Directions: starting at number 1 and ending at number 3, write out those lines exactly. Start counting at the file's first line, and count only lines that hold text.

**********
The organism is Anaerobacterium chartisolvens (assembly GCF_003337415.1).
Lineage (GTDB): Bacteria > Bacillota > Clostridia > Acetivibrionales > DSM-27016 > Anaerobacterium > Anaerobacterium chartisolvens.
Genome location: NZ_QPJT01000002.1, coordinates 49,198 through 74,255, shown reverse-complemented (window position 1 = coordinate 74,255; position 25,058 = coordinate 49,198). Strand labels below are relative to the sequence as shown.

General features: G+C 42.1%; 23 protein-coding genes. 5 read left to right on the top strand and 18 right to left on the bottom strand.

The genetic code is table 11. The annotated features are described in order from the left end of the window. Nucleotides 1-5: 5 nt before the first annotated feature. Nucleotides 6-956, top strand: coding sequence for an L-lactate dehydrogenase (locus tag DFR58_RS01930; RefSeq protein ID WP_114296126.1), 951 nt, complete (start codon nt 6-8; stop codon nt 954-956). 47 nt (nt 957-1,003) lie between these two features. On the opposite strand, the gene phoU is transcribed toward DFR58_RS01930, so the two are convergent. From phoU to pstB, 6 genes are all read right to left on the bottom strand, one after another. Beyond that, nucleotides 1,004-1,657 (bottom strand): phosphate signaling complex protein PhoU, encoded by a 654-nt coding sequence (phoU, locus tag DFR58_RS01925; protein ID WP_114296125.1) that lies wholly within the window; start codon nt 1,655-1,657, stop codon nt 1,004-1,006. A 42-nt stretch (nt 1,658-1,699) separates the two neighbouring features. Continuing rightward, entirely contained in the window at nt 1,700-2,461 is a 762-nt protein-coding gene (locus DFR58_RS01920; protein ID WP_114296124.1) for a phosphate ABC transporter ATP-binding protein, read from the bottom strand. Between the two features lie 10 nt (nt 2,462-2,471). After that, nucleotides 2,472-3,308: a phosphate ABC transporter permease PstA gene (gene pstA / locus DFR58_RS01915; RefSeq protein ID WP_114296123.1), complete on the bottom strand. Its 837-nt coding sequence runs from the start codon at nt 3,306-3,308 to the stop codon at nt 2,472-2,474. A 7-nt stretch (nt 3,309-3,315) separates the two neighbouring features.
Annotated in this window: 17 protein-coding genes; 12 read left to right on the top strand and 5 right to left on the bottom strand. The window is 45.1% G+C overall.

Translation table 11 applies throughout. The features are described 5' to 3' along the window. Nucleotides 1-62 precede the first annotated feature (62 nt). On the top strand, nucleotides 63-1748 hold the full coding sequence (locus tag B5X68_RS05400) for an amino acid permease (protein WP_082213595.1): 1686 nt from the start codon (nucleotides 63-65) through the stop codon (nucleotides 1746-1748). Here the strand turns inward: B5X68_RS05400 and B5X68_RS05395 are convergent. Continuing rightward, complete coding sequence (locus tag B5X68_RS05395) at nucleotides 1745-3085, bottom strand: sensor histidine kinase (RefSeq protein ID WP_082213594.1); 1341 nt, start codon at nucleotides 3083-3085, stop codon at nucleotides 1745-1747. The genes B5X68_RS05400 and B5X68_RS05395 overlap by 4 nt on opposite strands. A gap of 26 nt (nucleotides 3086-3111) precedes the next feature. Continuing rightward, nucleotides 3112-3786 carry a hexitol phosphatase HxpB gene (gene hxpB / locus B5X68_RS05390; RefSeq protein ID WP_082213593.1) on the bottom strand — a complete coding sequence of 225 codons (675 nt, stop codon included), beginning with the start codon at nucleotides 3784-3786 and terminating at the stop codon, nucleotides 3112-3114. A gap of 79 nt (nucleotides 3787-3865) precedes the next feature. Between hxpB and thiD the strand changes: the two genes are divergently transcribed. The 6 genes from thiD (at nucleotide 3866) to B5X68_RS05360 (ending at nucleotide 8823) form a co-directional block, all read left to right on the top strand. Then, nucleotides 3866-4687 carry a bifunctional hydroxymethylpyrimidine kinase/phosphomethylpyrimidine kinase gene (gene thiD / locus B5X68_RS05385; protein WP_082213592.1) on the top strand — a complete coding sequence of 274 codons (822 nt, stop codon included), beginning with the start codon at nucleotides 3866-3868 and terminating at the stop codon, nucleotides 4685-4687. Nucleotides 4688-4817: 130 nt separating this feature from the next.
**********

The organism is Anaerobacterium chartisolvens (assembly GCF_003337415.1).
Lineage (GTDB): Bacteria > Bacillota > Clostridia > Acetivibrionales > DSM-27016 > Anaerobacterium > Anaerobacterium chartisolvens.
Genome location: NZ_QPJT01000002.1, coordinates 49,198 through 74,255, shown reverse-complemented (window position 1 = coordinate 74,255; position 25,058 = coordinate 49,198). Strand labels below are relative to the sequence as shown.